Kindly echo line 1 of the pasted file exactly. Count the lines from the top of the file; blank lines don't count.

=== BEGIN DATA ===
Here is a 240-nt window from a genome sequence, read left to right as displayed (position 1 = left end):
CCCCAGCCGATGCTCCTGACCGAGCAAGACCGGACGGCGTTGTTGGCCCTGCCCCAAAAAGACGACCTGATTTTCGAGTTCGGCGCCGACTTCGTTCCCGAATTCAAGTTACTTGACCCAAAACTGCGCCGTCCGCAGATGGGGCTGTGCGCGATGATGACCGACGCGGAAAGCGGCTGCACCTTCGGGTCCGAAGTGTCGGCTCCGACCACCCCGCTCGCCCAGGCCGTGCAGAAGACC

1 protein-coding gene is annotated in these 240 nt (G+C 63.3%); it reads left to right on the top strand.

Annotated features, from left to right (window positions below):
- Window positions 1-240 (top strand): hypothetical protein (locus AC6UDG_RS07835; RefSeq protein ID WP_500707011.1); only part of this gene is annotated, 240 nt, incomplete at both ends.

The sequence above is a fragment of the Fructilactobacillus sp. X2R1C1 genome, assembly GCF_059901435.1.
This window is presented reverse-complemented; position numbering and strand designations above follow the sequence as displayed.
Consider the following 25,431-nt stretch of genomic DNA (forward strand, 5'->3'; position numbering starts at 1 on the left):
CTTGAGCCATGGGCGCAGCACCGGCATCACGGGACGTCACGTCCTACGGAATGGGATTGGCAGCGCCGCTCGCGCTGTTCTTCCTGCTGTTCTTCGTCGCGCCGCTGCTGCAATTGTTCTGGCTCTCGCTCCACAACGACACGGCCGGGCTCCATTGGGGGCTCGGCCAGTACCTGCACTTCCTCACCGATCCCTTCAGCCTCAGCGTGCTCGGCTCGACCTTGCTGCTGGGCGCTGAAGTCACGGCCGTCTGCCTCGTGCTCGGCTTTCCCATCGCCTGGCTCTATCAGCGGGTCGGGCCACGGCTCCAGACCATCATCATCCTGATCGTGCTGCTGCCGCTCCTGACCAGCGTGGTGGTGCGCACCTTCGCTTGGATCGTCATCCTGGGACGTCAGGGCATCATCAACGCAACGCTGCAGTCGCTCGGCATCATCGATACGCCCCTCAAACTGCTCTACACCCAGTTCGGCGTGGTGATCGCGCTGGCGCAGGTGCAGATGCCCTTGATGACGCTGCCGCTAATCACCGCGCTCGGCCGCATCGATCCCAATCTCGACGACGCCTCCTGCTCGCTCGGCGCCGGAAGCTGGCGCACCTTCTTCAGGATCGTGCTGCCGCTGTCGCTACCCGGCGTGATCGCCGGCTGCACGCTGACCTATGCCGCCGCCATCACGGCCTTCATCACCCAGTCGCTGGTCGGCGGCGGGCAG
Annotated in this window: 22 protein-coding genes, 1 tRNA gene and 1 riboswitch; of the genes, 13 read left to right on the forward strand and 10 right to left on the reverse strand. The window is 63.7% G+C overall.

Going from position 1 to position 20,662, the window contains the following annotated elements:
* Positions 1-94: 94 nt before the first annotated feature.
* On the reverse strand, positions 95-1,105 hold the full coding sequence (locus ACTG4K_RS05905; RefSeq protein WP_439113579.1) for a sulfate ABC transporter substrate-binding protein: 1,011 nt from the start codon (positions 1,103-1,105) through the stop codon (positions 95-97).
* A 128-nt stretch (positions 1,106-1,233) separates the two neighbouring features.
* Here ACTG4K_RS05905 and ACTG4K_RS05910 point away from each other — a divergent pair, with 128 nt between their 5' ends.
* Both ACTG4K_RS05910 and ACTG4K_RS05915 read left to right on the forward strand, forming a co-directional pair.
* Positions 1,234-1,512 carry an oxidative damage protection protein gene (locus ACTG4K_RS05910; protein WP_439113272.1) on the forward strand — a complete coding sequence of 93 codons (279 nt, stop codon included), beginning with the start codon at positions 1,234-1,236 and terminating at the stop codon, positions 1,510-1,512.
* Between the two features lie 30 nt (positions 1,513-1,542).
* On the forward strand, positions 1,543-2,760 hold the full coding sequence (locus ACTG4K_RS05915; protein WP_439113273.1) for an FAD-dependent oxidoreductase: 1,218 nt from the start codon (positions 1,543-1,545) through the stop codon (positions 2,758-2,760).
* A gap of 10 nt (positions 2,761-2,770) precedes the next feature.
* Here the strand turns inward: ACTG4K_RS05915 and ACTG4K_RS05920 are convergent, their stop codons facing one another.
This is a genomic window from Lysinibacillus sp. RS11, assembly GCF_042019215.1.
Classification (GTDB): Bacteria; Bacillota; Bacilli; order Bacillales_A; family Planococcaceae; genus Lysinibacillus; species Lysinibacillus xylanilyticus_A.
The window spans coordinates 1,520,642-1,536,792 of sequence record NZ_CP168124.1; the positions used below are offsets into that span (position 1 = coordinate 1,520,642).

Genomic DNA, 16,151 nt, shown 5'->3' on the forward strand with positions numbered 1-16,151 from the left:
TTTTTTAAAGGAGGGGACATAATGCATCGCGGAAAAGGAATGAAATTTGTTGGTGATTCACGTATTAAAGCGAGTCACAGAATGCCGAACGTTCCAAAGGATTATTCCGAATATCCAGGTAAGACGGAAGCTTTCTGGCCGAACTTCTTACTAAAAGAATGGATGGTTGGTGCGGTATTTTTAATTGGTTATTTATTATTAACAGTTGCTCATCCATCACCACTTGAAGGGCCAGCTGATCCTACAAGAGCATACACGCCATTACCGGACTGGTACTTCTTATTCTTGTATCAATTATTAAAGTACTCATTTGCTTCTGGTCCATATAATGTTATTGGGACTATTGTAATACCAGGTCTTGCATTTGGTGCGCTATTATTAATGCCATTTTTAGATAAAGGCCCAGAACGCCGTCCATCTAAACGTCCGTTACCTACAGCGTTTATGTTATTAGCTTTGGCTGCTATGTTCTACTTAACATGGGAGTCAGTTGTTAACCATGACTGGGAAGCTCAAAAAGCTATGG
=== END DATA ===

Here is a 240-nt window from a genome sequence, read left to right as displayed (position 1 = left end):